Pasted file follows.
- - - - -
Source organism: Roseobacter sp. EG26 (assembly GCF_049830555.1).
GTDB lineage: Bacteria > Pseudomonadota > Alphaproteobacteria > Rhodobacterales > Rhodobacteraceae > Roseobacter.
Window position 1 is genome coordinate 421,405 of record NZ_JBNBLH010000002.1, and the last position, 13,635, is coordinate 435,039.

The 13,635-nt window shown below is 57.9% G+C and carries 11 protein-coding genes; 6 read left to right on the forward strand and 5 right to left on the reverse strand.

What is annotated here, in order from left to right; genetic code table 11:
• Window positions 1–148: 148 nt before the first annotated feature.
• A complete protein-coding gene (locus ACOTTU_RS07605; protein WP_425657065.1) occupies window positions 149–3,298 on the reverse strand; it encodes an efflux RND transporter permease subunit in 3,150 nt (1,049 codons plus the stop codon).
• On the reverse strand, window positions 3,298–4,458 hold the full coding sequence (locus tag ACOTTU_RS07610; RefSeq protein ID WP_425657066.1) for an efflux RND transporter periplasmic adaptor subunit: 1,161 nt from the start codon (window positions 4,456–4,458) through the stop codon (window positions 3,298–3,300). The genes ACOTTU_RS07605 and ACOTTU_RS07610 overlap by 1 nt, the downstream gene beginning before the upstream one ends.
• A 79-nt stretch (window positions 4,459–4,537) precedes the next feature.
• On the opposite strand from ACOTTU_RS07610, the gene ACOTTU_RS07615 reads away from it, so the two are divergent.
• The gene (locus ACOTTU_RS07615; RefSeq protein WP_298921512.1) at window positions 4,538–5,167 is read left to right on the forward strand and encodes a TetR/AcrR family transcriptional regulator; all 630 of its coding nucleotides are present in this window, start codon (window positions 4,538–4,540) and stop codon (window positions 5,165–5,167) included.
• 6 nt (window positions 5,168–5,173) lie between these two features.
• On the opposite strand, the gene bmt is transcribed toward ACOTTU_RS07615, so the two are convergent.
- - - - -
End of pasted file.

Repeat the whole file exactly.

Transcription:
Source organism: Roseobacter sp. EG26 (assembly GCF_049830555.1).
GTDB lineage: Bacteria > Pseudomonadota > Alphaproteobacteria > Rhodobacterales > Rhodobacteraceae > Roseobacter.
Window position 1 is genome coordinate 421,405 of record NZ_JBNBLH010000002.1, and the last position, 13,635, is coordinate 435,039.

The 13,635-nt window shown below is 57.9% G+C and carries 11 protein-coding genes; 6 read left to right on the forward strand and 5 right to left on the reverse strand.

What is annotated here, in order from left to right; genetic code table 11:
• Window positions 1–148: 148 nt before the first annotated feature.
• A complete protein-coding gene (locus ACOTTU_RS07605; protein WP_425657065.1) occupies window positions 149–3,298 on the reverse strand; it encodes an efflux RND transporter permease subunit in 3,150 nt (1,049 codons plus the stop codon).
• On the reverse strand, window positions 3,298–4,458 hold the full coding sequence (locus tag ACOTTU_RS07610; RefSeq protein ID WP_425657066.1) for an efflux RND transporter periplasmic adaptor subunit: 1,161 nt from the start codon (window positions 4,456–4,458) through the stop codon (window positions 3,298–3,300). The genes ACOTTU_RS07605 and ACOTTU_RS07610 overlap by 1 nt, the downstream gene beginning before the upstream one ends.
• A 79-nt stretch (window positions 4,459–4,537) precedes the next feature.
• On the opposite strand from ACOTTU_RS07610, the gene ACOTTU_RS07615 reads away from it, so the two are divergent.
• The gene (locus ACOTTU_RS07615; RefSeq protein WP_298921512.1) at window positions 4,538–5,167 is read left to right on the forward strand and encodes a TetR/AcrR family transcriptional regulator; all 630 of its coding nucleotides are present in this window, start codon (window positions 4,538–4,540) and stop codon (window positions 5,165–5,167) included.
• 6 nt (window positions 5,168–5,173) lie between these two features.
• On the opposite strand, the gene bmt is transcribed toward ACOTTU_RS07615, so the two are convergent.